Unsurprisingly, the Chinese Government has hit back against a US investigation into the Chinese export of wind turbine towers to the US, saying that the slowly escalating trade disagreement between the two countries is likely to affect global efforts to curb carbon emissions and could also damage clean-energy cooperation between them.
In fact, this is the second time China has hit back against an investigation into their export of clean energy products. As you know if you’ve been following our series of posts on the US-initiated investigation into the Chinese export of solar panels (started late last year).
“This investigation will not only be harmful to the development of Sino-US new-energy cooperation; it will harm the interests of the US industry, and is not in line with global efforts on climate change and energy security,” said the Chinese Ministry of Commerce on it’s website, regarding the wind turbine investigation (quote from the Guardian, which had a better translation than I did from the Chinese-language press release).
The press release also noted that the Chinese government hopes that the US will respect the relevant laws and facts, and abide by the commitments made at the G20 summit in Cannes, which essentially prohibited new protectionist measures.
According to the Guardian, critics of China’s methods are suggesting that the generous subsidies and preferential treatment the Chinese government offers its clean tech firms is tantamount to unfair competition.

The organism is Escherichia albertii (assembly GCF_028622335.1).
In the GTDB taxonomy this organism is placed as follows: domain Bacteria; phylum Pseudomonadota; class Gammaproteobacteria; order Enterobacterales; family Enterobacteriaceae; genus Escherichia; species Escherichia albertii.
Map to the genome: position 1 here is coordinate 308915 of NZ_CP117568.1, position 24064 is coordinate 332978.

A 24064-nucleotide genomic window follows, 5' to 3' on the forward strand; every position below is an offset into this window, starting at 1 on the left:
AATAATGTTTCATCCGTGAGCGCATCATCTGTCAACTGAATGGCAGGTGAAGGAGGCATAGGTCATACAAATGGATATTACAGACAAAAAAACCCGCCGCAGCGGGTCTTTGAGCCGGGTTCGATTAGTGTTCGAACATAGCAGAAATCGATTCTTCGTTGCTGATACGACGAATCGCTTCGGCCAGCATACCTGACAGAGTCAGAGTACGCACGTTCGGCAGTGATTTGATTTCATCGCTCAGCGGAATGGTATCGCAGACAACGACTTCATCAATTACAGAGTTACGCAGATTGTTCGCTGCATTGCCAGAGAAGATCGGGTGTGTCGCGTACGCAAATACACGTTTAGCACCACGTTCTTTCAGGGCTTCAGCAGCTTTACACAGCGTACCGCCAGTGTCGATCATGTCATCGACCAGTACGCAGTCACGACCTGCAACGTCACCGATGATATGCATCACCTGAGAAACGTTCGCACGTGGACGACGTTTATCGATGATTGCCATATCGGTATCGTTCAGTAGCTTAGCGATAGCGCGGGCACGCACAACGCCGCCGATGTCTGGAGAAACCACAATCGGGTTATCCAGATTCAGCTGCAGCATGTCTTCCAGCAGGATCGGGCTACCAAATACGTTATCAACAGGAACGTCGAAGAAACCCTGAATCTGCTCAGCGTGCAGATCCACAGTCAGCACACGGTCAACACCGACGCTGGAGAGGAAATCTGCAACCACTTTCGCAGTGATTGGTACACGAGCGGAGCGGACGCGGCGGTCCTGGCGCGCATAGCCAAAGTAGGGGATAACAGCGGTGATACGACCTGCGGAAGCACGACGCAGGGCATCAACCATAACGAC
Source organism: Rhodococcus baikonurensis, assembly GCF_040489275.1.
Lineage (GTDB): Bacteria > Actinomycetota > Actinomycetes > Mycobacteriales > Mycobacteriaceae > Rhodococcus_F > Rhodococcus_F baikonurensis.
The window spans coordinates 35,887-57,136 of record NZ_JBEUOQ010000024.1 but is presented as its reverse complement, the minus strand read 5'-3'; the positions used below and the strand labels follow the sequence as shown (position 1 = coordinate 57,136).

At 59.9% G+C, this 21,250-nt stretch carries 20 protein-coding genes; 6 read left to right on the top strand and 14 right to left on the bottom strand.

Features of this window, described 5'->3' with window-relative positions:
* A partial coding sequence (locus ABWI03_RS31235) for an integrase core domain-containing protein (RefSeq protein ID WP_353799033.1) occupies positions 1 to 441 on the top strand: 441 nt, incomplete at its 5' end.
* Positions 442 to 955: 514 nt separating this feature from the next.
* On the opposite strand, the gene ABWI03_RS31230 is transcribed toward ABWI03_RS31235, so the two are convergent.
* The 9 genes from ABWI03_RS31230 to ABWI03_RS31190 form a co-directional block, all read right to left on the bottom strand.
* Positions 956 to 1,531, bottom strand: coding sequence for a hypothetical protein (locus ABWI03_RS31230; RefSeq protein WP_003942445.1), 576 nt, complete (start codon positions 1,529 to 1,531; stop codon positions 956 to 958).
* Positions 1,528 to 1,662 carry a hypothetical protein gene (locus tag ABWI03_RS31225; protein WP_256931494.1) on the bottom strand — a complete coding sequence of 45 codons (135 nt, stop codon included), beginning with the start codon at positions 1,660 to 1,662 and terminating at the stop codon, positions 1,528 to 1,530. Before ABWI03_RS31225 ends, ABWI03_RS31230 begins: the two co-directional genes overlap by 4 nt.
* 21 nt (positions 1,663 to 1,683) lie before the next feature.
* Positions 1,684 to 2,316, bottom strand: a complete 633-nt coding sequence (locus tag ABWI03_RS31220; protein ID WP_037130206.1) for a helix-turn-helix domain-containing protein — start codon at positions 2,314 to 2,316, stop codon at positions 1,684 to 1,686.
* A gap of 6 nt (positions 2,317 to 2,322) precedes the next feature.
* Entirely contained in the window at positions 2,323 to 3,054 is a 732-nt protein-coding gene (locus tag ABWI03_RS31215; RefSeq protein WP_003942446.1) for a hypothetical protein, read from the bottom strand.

US Investigation into Chinese Solar Panel Subsidies
Again, check out our numerous stories on the solar panel trade dispute for more detail, but for those not following it, a summary of that story is as follows:
The US initiated an investigation into whether Chinese-made solar panels were being sold at unfair discounts. China then retaliated with their own investigation into American support for the clean energy sector.
The Chinese Ministry of Commerce released this press release, stating that they hoped the US would analyze “in an objective manner on the real causes of the incompetitiveness in some U.S. solar panel enterprises, and avoid abuse of trade remedy measures which may hurt normal trade and mutually beneficial cooperation in new energy between enterprises of the two countries.” [sic]
I’m going to withhold from making any personal remarks, as my understanding of trade relations is not enough to clearly explain what appears on the surface to be an American problem, and not a Chinese one. Your thoughts and comments would be most welcome though.
Image Source: Patrick Finnegan